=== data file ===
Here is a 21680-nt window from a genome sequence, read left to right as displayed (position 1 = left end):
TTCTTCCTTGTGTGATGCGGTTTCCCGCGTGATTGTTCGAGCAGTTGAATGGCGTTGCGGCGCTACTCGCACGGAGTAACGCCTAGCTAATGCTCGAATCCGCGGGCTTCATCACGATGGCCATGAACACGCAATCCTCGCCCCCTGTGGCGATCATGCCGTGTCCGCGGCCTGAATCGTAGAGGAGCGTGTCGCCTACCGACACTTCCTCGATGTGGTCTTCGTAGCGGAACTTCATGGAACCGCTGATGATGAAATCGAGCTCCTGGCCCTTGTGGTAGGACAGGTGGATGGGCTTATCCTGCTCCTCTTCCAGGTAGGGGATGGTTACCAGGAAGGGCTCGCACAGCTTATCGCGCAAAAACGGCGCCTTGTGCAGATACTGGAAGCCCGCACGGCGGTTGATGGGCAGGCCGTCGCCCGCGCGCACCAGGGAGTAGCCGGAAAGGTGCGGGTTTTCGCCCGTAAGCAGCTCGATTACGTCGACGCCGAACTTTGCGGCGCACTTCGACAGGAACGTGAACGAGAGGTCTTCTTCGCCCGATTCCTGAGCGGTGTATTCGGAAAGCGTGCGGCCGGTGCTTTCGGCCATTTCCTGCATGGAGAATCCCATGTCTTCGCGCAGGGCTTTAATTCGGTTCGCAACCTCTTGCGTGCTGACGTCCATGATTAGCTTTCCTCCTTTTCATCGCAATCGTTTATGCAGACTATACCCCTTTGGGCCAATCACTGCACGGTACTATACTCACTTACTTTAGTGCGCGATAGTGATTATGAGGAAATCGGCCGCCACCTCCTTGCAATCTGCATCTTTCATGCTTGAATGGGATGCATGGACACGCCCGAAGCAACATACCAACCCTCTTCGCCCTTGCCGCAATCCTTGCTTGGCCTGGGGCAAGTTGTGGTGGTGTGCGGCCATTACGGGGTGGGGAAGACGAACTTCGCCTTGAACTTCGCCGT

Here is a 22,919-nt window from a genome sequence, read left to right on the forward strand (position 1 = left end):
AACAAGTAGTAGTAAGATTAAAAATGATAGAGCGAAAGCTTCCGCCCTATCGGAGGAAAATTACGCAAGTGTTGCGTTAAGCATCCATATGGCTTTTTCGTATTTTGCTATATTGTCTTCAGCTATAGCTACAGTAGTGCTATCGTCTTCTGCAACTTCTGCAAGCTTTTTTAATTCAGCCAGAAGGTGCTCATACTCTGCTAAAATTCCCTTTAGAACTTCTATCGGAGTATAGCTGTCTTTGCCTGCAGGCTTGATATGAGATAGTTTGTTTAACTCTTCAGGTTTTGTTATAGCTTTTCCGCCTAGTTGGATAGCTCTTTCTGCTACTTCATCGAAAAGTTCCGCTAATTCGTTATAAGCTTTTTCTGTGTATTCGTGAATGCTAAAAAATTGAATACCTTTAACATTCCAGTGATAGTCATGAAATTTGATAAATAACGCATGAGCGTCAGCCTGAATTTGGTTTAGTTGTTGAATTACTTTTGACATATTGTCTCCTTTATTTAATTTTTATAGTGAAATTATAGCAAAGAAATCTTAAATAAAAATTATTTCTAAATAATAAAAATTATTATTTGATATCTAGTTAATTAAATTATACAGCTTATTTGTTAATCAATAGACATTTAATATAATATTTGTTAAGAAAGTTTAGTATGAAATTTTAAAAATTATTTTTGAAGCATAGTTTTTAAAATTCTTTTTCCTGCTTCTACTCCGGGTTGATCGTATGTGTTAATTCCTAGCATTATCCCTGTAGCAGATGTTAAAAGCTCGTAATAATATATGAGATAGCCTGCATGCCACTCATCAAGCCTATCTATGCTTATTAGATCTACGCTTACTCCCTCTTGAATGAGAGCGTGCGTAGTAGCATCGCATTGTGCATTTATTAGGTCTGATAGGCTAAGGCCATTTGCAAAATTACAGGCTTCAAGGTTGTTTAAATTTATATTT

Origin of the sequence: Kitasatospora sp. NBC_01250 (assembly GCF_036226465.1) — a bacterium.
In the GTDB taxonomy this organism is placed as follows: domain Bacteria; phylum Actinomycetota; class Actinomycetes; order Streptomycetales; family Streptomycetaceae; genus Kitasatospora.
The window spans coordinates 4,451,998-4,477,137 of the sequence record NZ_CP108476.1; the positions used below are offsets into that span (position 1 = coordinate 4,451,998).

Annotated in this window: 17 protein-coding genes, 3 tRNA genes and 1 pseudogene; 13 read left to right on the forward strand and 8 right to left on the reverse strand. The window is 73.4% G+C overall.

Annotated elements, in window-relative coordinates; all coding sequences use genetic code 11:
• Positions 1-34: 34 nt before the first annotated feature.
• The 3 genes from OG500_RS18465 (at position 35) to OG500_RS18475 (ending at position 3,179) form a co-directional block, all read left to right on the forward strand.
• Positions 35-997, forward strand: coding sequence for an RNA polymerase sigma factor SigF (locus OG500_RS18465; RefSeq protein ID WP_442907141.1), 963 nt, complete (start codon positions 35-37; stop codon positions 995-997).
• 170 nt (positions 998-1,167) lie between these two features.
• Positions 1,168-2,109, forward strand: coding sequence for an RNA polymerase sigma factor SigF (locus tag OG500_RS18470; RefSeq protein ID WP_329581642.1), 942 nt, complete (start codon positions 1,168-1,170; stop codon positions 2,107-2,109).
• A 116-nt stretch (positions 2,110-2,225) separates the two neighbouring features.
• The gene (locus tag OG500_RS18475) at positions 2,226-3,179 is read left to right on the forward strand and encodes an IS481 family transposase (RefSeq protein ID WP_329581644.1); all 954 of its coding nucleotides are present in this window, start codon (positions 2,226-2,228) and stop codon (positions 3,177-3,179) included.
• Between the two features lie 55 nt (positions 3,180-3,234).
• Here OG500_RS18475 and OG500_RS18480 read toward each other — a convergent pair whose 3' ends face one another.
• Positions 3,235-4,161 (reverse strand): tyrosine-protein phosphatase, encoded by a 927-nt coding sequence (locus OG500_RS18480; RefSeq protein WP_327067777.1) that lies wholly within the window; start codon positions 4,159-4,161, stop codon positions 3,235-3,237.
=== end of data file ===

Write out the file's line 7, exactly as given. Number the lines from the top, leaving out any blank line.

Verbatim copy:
The window spans coordinates 4,451,998-4,477,137 of the sequence record NZ_CP108476.1; the positions used below are offsets into that span (position 1 = coordinate 4,451,998).